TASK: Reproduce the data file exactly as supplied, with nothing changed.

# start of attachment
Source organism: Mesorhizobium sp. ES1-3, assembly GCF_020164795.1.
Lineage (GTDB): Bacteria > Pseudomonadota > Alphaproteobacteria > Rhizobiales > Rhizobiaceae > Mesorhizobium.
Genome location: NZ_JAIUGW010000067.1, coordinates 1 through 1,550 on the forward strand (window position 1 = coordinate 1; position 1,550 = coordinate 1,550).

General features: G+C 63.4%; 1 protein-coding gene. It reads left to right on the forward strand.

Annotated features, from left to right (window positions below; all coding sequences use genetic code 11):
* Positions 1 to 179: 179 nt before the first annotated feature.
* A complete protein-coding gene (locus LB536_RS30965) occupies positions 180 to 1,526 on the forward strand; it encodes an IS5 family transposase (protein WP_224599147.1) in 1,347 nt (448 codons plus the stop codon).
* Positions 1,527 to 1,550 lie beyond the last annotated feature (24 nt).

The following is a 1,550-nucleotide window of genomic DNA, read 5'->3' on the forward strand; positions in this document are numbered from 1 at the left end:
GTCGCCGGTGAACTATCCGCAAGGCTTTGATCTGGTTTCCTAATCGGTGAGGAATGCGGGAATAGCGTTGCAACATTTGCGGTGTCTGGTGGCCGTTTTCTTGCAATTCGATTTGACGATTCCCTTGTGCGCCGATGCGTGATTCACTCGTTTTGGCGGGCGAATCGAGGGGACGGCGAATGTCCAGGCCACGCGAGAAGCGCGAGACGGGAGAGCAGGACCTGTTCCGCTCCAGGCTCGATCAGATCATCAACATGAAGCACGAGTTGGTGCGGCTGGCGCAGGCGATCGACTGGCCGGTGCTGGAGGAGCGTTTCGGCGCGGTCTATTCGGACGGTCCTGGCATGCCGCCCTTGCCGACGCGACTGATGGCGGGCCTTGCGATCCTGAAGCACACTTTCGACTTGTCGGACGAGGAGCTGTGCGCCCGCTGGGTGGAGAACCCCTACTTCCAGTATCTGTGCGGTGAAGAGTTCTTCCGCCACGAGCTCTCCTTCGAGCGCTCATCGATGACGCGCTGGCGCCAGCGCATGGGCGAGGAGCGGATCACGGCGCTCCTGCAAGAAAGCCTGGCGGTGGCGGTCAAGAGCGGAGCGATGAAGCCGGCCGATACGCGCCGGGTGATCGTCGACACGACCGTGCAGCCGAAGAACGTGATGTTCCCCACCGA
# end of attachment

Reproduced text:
Source organism: Mesorhizobium sp. ES1-3, assembly GCF_020164795.1.
Lineage (GTDB): Bacteria > Pseudomonadota > Alphaproteobacteria > Rhizobiales > Rhizobiaceae > Mesorhizobium.
Genome location: NZ_JAIUGW010000067.1, coordinates 1 through 1,550 on the forward strand (window position 1 = coordinate 1; position 1,550 = coordinate 1,550).

General features: G+C 63.4%; 1 protein-coding gene. It reads left to right on the forward strand.

Annotated features, from left to right (window positions below; all coding sequences use genetic code 11):
* Positions 1 to 179: 179 nt before the first annotated feature.
* A complete protein-coding gene (locus LB536_RS30965) occupies positions 180 to 1,526 on the forward strand; it encodes an IS5 family transposase (protein WP_224599147.1) in 1,347 nt (448 codons plus the stop codon).
* Positions 1,527 to 1,550 lie beyond the last annotated feature (24 nt).

The following is a 1,550-nucleotide window of genomic DNA, read 5'->3' on the forward strand; positions in this document are numbered from 1 at the left end:
GTCGCCGGTGAACTATCCGCAAGGCTTTGATCTGGTTTCCTAATCGGTGAGGAATGCGGGAATAGCGTTGCAACATTTGCGGTGTCTGGTGGCCGTTTTCTTGCAATTCGATTTGACGATTCCCTTGTGCGCCGATGCGTGATTCACTCGTTTTGGCGGGCGAATCGAGGGGACGGCGAATGTCCAGGCCACGCGAGAAGCGCGAGACGGGAGAGCAGGACCTGTTCCGCTCCAGGCTCGATCAGATCATCAACATGAAGCACGAGTTGGTGCGGCTGGCGCAGGCGATCGACTGGCCGGTGCTGGAGGAGCGTTTCGGCGCGGTCTATTCGGACGGTCCTGGCATGCCGCCCTTGCCGACGCGACTGATGGCGGGCCTTGCGATCCTGAAGCACACTTTCGACTTGTCGGACGAGGAGCTGTGCGCCCGCTGGGTGGAGAACCCCTACTTCCAGTATCTGTGCGGTGAAGAGTTCTTCCGCCACGAGCTCTCCTTCGAGCGCTCATCGATGACGCGCTGGCGCCAGCGCATGGGCGAGGAGCGGATCACGGCGCTCCTGCAAGAAAGCCTGGCGGTGGCGGTCAAGAGCGGAGCGATGAAGCCGGCCGATACGCGCCGGGTGATCGTCGACACGACCGTGCAGCCGAAGAACGTGATGTTCCCCACCGA